Sweet. I’ll translate it!
Whilst your waiting, here is the TOC and the first bits translated:
- What is the world wide web?
- Hypertext, hyperlinks, hypermedia
- …what about other media?
- Registering a media type?
- Request for Comments (RFC)
- RFC for everything
- RFC for anything
- RFC 1121
- RFC 1925
- RFC 2119
- What gives? How does this help me?
- HTTP: the why?
- Inventing the wheel
- How do I prevent re-inventing the wheel?
- Web standards for web developers
- Join the development of our www
- Final words
What is the World Wide Web?
To be able to talk about web standards, it’s good to first define what the web is and consists of, including some elaborations.
HTTP is short for Hypertext Transfer Protocol.
A protocol is generally a collection of rules to achieve some goal. In this case we’re dealing with a communication and transfer protocol, and it describes the syntax, semantics, error handling and correction, as well as synchronization to accomplish the following:
“…where hypertext documents include hyperlinks to other resources that the user can easily access.”
Hypertext, hyperlinks, hypermedia
“Hyper-” from the Greek prefix “ὑπερ-”, which means over or beyond, as in exceeding.
Hypertext is digitally displayable text, with references (yes, the hyperlinks) to other (hyper)text, which can be accessed directly by a user.
Hyperlink is a link (a reference) that grants a user access to the data at the other end of that link (referred data).
Hypermedia is an extension of the hypertext term and describes non-lineair (digital) media both including plain text and hyperlinks, as well as images, audio, and video.
An example of hypermedia is the World Wide Web!
HTML is short for HyperText Markup Language.
It follows that hypertext doesn’t equal HTML. Instead, this language is a way to mark up hypertext in such a way that the data (the text, and when we talk about hypermedia also the other types of content) can be displayed or referenced (using hyperlinks).
The HTML standard is meant to describe how to annotate documents so a browser may display it. It’s a way to make hypertext interactive. Thus, the web browser is a tool to follow hyperlinks, which we know as browsing the web.
HTTP aids transferring HTML documents, as it’s the Hypertext Transfer Protocol for documents written in Hypertext Markup Language.
…what about other media?
When you’re browsing the web, you’ll often run into content that’s not just text or text-based — plain or styled — but rather things such as images, audio, video, and other non-textual content.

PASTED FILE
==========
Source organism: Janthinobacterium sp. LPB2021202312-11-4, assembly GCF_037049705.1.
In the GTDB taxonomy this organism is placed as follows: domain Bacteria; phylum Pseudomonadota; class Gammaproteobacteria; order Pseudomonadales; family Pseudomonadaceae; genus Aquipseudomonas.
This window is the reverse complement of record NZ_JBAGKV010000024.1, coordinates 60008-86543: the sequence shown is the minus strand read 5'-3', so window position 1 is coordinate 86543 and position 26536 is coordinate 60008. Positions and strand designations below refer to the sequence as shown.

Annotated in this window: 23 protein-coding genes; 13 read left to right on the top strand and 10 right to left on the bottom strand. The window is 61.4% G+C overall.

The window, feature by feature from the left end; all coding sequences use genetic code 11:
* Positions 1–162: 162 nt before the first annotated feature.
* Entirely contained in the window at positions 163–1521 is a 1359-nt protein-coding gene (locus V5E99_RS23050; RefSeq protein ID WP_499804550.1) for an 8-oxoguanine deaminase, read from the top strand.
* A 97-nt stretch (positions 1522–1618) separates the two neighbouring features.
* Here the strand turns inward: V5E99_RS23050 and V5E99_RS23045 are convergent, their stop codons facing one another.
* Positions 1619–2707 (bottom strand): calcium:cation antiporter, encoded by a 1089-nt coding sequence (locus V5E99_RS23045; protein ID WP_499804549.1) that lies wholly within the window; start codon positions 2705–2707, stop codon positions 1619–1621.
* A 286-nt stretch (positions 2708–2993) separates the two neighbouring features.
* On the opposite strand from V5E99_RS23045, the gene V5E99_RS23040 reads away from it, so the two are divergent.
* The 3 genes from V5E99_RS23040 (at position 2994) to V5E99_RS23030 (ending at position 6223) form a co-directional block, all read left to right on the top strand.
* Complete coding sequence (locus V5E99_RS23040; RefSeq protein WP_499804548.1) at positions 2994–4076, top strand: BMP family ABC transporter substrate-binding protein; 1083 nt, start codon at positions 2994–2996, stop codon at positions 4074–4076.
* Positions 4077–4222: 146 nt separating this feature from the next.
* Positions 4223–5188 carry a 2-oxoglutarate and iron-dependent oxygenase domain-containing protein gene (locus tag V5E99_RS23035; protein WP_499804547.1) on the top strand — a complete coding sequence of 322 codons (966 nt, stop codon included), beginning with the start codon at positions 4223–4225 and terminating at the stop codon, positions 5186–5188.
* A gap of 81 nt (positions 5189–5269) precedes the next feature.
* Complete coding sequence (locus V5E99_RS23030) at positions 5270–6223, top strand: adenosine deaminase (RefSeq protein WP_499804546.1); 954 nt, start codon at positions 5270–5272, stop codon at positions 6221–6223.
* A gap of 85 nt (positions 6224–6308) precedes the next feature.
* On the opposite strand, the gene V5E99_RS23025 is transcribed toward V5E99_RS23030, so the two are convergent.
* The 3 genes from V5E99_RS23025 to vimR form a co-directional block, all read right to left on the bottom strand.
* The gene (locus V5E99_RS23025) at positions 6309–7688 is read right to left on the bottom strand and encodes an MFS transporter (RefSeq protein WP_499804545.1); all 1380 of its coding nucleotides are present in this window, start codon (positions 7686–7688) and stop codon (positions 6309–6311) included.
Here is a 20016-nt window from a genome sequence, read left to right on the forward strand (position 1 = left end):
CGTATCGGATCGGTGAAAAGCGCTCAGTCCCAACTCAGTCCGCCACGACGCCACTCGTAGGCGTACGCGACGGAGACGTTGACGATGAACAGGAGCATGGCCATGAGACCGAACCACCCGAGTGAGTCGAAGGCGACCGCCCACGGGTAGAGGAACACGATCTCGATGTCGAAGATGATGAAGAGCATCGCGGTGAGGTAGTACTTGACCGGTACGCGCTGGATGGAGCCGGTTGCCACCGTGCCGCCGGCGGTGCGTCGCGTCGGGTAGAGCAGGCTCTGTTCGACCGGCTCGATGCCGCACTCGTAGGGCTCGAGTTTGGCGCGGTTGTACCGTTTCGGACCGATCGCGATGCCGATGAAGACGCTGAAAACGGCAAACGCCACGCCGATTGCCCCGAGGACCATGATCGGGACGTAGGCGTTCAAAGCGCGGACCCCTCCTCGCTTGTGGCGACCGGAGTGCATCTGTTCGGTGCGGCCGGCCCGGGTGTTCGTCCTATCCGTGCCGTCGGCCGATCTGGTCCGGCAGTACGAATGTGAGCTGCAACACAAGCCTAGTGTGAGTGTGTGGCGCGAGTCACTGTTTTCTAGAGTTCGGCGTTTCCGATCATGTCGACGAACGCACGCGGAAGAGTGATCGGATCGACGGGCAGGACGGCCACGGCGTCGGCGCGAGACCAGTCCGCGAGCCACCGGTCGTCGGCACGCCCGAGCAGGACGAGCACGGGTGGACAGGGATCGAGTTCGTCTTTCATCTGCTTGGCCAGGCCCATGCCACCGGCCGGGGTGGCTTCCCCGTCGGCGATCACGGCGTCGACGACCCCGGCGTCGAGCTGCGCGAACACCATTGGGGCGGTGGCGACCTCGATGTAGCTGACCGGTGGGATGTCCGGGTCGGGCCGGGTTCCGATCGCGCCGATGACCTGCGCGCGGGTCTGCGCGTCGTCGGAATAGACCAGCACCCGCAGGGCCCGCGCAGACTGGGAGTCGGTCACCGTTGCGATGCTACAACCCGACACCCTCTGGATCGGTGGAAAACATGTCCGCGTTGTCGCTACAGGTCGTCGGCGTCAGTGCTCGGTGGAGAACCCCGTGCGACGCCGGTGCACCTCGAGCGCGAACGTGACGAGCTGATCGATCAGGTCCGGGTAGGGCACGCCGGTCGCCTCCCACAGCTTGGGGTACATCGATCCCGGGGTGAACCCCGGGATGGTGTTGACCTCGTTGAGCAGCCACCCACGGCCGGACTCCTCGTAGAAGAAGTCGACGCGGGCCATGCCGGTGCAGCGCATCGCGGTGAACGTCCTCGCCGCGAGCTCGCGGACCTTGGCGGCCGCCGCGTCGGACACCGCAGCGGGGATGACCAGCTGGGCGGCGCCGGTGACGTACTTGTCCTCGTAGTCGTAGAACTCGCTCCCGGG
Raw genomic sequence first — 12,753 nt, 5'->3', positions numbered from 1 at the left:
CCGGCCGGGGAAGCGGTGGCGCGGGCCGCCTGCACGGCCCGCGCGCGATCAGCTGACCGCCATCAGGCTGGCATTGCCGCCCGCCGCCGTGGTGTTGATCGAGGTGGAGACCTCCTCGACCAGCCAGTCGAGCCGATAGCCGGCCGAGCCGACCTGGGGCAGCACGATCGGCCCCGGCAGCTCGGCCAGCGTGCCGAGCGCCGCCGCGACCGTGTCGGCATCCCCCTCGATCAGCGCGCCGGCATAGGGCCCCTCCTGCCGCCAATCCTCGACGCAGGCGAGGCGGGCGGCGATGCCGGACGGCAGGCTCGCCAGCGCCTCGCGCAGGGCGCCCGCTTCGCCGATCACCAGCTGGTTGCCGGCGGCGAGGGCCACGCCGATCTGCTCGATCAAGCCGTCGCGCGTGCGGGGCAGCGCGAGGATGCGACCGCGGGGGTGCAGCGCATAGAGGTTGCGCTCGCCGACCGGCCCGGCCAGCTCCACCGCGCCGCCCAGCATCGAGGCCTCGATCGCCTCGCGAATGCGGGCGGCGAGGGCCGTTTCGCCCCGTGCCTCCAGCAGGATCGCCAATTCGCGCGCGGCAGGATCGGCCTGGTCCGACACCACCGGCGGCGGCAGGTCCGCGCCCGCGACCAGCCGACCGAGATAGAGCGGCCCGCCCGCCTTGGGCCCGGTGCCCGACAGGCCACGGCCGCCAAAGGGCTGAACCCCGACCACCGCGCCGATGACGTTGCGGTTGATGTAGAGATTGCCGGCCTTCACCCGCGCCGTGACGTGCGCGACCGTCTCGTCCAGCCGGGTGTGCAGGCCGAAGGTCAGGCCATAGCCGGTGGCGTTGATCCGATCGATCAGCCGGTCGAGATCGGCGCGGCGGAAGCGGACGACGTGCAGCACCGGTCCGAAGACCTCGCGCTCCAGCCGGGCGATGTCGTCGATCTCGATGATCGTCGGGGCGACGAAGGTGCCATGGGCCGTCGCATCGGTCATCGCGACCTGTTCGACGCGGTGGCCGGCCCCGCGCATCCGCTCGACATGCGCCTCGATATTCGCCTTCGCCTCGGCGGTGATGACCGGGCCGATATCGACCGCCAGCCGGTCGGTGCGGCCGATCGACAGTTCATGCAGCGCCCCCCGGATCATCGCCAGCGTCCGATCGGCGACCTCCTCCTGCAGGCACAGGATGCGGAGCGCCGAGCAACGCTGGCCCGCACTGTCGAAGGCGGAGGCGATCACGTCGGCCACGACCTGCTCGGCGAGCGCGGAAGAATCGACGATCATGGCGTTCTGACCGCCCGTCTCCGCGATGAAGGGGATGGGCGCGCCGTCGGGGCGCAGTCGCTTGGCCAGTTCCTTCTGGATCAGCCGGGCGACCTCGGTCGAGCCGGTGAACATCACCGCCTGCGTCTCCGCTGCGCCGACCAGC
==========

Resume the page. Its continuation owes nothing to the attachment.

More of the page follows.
The smart humans that brought HTTP to life (and continued developing it) also came up with a smart way to allow HTTP to send more than just hypertext and hypertext-based documents. The way they accomplished this is by using metadata which is sent along with the content requested.
In order to support other (types of) media, HTTP commonly uses a Media type (MIME TYPE).
The data format of a representation is known as a media type […]
On the web we technically talk about representations of resources. The format of such a representation (meaning the syntax, the rules, the usage, the constraints, etc.) are commonly known as a media type.
Some well known examples of media types are:
There are rules about the syntax and usage of these media types. Together we came up with and agreed on how specific binary data can be interpreted (read) or arranged (written). A PNG image is a PNG image if we interpret the binary data as a PNG. How that would and should work for PNGs is written down and accepted as a standard, after which it was (publicly) registered.
Registering a media type?
Here are another three examples of media types:
The first one describes Microsoft Powerpoint files. The second one used to be the (defacto) standard way to desrcibe GraphQL queries and responses. The last one is one out of many vendor (
vnd) specific media types that we use at work to describe error messages.
There exists a document (and standard) that defines and explains how to register a media type: RFC 6838: Media Type Specifications and Registration Procedures
“This document defines procedures for the specification and registration of media types for use in HTTP, MIME, and other Internet protocols.”
The goal of registering a media type is to make it accessible for other to use on the interwebs, and so that we may agree on how data can be interpreted or arranged. Whilst it’s not strictly mandatory to register media types starting with
vnd., it will aid in the process of writing, sanitizing, iterating, and improving a media type specification.
For media types outside of the
vnd. (vendor) and
prs. (personal) trees — in other words: media types that don’t start with that prefix — registration is mandatory. It’s not a media type until it’s officially been registered.